World AIDS Day 2003

During 2002 alone, 3.1 million people died of AIDS and another 5 million were newly infected. Young people ages 15-24 account for 42 percent of new HIV infections and represent almost one-third of people living with HIV/AIDS worldwide. The eventual loss of so many people could lead to severe socioeconomic dislocations in many countries around the world, as households lose their breadwinners, livelihoods are compromised, and savings are consumed by the costs of health care and funerals.

In addition, more than four million children worldwide have died of AIDS, and HIV infects approximately 800,000 babies each year, most of whom contract the disease from their mother. This preventable transmission of HIV from an infected mother to her baby generally occurs during pregnancy, during delivery, or through breastfeeding.

Africa is the current epicenter of HIV/AIDS. There is evidence the disease is also spreading rapidly in Asia, Eastern Europe, the Caribbean, and Latin America. Without concerted intervention, the HIV/AIDS infection rate will grow exponentially in China, India, and Russia. In the absence of greatly expanded prevention, treatment, and care efforts, it is predicted that the AIDS death toll will continue to rise before peaking around the end of this decade. But there is hope.

Since the onset of the HIV/AIDS pandemic, Management Sciences for Health (MSH) has worked with partners in African, Latin American, and Caribbean countries, as well as with initiatives such as the Global Fund to Fight AIDS, Tuberculosis and Malaria, to combat the spread of the disease. Technical assistance provided by MSH has focused on strengthening the management of HIV/AIDS programs in developing countries and ensuring that commodities related to the prevention, care, and treatment of HIV/AIDS are available to those who need them.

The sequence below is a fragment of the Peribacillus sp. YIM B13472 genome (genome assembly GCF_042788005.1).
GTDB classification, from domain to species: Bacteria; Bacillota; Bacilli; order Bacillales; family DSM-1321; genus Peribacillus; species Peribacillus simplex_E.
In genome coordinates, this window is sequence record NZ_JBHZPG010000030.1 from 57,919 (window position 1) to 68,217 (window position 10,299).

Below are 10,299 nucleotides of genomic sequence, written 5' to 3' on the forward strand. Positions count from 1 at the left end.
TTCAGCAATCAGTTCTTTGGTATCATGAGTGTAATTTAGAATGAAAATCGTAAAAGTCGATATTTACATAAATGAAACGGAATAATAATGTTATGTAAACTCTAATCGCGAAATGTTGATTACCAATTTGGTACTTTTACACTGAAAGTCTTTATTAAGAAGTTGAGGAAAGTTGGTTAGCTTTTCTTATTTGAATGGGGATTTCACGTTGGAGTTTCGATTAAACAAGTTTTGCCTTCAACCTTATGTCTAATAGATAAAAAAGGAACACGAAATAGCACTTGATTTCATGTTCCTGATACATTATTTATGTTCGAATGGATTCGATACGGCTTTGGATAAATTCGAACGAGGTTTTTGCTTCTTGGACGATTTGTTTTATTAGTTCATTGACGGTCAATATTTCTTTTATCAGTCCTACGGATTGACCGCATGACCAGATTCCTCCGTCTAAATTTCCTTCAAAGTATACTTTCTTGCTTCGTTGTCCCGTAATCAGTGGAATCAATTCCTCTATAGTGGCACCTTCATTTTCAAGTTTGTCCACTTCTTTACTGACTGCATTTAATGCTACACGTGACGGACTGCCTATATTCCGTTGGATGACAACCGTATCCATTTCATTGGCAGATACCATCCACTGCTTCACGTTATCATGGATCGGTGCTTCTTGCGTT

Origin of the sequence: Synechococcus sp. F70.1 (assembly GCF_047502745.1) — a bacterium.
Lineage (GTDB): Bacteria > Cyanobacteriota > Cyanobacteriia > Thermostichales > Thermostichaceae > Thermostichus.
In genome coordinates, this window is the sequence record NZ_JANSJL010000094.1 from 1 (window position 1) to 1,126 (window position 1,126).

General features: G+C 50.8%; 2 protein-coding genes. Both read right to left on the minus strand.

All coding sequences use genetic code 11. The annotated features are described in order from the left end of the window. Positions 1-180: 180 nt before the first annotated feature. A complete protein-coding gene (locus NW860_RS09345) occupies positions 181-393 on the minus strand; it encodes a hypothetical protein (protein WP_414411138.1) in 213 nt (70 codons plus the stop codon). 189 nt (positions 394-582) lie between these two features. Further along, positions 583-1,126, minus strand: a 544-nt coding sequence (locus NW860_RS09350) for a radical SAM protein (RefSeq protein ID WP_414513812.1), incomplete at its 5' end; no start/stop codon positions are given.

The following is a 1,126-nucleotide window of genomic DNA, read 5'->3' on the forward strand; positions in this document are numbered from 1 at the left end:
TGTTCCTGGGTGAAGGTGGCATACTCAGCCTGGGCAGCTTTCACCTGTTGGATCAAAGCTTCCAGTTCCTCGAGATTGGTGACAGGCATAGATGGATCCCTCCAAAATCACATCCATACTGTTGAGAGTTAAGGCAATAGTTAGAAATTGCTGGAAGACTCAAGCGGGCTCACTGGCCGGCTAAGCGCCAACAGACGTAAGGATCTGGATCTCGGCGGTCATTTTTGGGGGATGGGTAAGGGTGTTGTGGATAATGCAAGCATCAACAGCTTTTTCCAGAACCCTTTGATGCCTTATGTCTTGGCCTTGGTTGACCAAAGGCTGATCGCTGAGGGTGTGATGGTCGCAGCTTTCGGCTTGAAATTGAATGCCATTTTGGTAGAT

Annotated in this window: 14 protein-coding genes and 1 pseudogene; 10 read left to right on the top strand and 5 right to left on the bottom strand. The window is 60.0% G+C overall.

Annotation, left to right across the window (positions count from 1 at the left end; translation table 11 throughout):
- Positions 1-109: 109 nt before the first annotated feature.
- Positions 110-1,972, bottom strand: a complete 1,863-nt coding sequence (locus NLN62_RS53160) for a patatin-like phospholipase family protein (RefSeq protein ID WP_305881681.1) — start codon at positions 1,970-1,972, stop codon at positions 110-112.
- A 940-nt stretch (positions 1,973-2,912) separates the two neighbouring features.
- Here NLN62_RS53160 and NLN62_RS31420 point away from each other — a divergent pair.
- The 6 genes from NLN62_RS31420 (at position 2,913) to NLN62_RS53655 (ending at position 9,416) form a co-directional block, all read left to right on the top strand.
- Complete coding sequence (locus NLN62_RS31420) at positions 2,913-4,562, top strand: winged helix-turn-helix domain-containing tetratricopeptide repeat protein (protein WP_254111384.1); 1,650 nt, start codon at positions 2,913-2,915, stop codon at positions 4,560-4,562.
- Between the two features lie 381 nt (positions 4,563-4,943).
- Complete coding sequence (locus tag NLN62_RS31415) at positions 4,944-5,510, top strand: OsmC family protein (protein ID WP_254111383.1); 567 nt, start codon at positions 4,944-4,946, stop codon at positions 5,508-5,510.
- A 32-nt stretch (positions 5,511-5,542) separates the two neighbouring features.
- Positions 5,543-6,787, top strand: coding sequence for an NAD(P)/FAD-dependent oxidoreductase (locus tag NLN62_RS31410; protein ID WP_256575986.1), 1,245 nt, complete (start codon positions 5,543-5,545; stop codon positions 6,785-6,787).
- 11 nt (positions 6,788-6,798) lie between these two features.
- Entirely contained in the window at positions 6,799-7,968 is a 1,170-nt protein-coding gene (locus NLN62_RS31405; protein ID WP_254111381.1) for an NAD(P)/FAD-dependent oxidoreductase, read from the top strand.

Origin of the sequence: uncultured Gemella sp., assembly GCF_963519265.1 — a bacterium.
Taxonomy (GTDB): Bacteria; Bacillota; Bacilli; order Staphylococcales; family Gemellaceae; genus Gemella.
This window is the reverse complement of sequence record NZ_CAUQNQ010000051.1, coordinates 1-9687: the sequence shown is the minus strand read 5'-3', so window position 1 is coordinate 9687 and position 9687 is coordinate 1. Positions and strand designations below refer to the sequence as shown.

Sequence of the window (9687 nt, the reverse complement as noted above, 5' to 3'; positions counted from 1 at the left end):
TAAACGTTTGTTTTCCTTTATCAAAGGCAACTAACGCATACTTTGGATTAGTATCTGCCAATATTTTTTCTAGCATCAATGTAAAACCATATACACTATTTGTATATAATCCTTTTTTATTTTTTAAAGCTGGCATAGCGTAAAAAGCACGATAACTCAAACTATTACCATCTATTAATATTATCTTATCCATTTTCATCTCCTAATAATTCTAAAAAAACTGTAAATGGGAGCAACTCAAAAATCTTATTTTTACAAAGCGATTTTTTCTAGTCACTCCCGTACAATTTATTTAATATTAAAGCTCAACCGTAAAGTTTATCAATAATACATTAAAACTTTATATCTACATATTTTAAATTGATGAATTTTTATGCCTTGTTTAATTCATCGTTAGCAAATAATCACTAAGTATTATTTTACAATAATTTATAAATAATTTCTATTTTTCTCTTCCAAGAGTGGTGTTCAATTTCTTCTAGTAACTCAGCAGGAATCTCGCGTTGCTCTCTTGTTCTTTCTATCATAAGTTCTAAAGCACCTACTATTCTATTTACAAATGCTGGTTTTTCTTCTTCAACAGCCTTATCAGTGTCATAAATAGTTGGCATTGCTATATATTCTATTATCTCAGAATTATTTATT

Rational Pharmaceutical Management

In order to fight HIV/AIDS, good pharmaceutical and commodity management practices (how inventory is bought, stored, and distributed; how pharmaceuticals are used; and what information management systems are in place) - are essential.

Management Sciences for Health's USAID-funded Rational Pharmaceutical Management Plus (RPM Plus) Program is currently conducting assessments in seven countries to determine the capacity of their pharmaceutical management systems to support HIV/AIDS services. During initial assessment visits, RPM Plus collected preliminary information on who the primary stakeholders are; what the country's policy and legal framework is and how it supports (or hinders) efficient pharmaceutical management. The countries assessed - Cote d'Ivoire, Ethiopia, Guyana, Namibia, Rwanda, South Africa, and Zambia - are countries that U.S. President George Bush is targeting under his administration's International Mother and Child HIV Prevention Initiative. The Initiative's goal is to reduce mother-to-child transmission by 40 percent in 14 targeted countries in Africa and the Caribbean.

To accomplish this impressive goal, the U.S. government has committed $500 million dollars to increasing the use of antiretrovirals, increasing the number of sites that provide prevention of mother-to-child transmission (PMTCT) services, and increasing the number of women receiving HIV test results during prenatal care visits. RPM Plus's assessment findings, which are being compiled in support of the President's Initiative, will provide in-depth information on the feasibility of various options for improving PMTCT services.

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